Here is how desperate I am to get my bloodsugars under control: I called Minimed. It's one thing to think about calling them; it's another to actually call. It's a commitment. But I did it. And on Monday, I talked to a very nice lady about the 522 and the RealTime system. I answered her questions about my health, my insurance, whether my pump was functioning properly. And then I waited.
And yesterday, I heard back. And I answered questions about my health, my insurance, whether my pump was functioning properly. And it seems that it is unfortunate that it is, because if, for instance, it was cracked, or the buttons were sticking, they could shave off some pump-replacement cost. But I could not lie. "No, my pump is fine...Well, yes, it does give unexplained alarms."
Insurance (bless them) will cover 80% of the new pump. Which leaves us with a mere $608 to cover. They will not, of course, cover the RealTime system, which comes separately. I learned a few things about this system that I did not know before (and I have researched it extensively, having read all of the blogs and many reports and of course the MiniMed web page). The most stunning thing I learned: after spending $999 on the system, and committing to a 35-month payment plan that covers the RT and the 522, the RT will only last 9 months. 9 MONTHS. This has not been widely advertised, and I was more than a little upset about this. I should not that I don't need a new insulin pump. I don't go for the bells and whistles; I'm too stubborn to learn about them (actually, I'm too stubborn to watch the stupid videos they send). I merely need the new pump so I can have the RT that will only last 9 months -- no matter (I conclude) whether I wear it daily or monthly.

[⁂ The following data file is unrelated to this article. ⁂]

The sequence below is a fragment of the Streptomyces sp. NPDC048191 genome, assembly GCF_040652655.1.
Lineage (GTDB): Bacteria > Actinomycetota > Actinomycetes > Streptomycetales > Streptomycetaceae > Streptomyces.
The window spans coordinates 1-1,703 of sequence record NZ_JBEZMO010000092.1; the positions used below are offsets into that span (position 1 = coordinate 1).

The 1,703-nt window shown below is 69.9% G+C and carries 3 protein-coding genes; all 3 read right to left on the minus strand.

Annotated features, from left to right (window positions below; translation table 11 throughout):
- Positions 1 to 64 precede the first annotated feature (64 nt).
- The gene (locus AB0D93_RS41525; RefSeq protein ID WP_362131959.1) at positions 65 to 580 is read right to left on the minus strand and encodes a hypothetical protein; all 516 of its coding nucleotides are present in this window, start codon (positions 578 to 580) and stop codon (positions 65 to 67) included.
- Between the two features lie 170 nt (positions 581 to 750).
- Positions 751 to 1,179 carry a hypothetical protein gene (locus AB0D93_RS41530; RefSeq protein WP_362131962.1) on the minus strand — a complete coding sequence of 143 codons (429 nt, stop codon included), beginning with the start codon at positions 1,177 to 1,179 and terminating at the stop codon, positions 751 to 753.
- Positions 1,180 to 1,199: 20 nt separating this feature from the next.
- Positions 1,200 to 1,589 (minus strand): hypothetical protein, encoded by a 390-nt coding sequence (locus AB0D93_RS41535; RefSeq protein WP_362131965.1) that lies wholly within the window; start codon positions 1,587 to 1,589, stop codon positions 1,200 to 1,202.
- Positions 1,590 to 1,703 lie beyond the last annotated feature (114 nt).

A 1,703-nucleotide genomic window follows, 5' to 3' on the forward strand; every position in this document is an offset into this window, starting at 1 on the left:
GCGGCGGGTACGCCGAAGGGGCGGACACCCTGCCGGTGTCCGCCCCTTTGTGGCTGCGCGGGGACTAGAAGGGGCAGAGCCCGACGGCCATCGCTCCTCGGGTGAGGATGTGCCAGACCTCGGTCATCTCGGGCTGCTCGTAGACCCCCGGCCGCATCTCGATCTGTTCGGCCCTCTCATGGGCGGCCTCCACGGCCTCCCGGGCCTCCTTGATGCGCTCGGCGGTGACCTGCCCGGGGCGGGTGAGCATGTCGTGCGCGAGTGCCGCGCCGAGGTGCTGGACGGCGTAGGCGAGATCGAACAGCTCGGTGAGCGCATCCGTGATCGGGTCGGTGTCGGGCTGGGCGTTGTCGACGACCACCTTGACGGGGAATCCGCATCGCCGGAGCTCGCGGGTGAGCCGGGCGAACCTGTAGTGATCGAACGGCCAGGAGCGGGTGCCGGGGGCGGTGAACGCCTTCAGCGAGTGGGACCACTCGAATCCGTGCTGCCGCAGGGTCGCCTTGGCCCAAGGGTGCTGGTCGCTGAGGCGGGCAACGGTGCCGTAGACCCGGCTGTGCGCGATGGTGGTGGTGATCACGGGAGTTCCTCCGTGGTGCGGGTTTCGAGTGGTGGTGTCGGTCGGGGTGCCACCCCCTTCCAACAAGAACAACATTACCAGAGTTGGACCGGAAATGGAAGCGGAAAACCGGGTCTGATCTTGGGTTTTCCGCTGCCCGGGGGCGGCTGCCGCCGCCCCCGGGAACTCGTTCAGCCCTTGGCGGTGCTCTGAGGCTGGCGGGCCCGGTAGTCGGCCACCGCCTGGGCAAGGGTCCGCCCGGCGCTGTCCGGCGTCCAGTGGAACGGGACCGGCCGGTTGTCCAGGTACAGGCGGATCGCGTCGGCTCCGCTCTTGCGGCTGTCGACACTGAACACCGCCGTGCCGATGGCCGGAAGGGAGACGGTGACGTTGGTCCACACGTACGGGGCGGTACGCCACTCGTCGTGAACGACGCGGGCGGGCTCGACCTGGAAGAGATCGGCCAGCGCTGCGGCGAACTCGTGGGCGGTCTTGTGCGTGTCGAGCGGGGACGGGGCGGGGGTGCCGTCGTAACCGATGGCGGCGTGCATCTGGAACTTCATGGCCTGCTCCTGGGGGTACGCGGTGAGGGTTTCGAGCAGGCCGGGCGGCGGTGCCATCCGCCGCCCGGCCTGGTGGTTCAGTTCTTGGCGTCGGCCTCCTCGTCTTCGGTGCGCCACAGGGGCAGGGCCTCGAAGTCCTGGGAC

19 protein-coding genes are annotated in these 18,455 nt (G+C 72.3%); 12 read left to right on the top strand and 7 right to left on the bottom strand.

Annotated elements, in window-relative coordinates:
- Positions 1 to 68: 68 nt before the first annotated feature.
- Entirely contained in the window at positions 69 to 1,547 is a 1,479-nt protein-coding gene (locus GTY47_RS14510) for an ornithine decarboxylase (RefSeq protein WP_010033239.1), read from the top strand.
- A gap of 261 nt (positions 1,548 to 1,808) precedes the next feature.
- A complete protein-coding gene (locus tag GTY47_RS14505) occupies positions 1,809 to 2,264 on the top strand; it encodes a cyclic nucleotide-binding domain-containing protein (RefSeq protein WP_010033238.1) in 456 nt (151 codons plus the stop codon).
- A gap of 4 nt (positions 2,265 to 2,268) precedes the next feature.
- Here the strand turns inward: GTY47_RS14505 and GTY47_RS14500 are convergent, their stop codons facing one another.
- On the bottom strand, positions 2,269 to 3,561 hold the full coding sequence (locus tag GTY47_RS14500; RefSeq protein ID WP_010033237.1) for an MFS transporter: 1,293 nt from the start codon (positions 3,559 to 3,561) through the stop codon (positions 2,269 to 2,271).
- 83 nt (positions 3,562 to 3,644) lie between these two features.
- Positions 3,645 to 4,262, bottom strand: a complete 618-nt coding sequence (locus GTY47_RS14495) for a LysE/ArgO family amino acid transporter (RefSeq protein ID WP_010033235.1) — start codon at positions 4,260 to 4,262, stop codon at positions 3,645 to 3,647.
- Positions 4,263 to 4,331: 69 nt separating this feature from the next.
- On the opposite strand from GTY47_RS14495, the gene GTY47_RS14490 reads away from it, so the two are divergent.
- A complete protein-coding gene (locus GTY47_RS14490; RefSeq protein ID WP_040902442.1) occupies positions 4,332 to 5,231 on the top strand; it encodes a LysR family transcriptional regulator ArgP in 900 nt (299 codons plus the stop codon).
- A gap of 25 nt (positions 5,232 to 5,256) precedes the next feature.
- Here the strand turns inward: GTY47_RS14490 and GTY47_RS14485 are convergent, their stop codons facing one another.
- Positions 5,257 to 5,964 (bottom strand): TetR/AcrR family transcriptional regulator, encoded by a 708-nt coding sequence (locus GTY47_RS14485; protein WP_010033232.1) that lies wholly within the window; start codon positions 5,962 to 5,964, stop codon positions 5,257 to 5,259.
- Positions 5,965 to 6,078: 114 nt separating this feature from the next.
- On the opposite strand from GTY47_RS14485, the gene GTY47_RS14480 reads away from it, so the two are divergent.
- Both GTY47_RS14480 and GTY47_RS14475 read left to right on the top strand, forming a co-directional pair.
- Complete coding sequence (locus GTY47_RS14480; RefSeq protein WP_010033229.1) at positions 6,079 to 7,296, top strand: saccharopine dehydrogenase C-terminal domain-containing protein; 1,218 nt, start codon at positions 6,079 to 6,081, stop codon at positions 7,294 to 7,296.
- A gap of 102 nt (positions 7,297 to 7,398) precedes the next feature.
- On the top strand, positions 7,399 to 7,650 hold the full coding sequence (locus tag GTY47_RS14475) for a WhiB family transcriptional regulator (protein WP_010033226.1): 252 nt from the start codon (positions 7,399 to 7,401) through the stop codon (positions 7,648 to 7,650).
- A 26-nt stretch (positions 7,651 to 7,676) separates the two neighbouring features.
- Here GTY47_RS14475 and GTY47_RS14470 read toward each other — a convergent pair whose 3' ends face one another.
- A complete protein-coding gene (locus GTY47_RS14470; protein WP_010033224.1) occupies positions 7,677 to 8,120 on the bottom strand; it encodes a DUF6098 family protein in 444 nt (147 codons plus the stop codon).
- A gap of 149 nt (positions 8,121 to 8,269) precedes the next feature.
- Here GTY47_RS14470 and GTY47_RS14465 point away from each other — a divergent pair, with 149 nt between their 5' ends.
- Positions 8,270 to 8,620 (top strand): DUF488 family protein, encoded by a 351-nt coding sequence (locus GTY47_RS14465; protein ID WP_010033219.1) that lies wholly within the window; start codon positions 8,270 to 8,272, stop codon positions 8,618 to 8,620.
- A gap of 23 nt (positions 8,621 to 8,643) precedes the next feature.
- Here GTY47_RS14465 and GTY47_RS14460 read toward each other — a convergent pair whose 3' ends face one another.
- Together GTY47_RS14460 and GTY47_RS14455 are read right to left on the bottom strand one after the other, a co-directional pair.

But I am, as I have noted, desperate. So in three to four weeks my expensive, short-lived RT shall arrive, along with my new, clear 522 insulin pump. Stay tuned.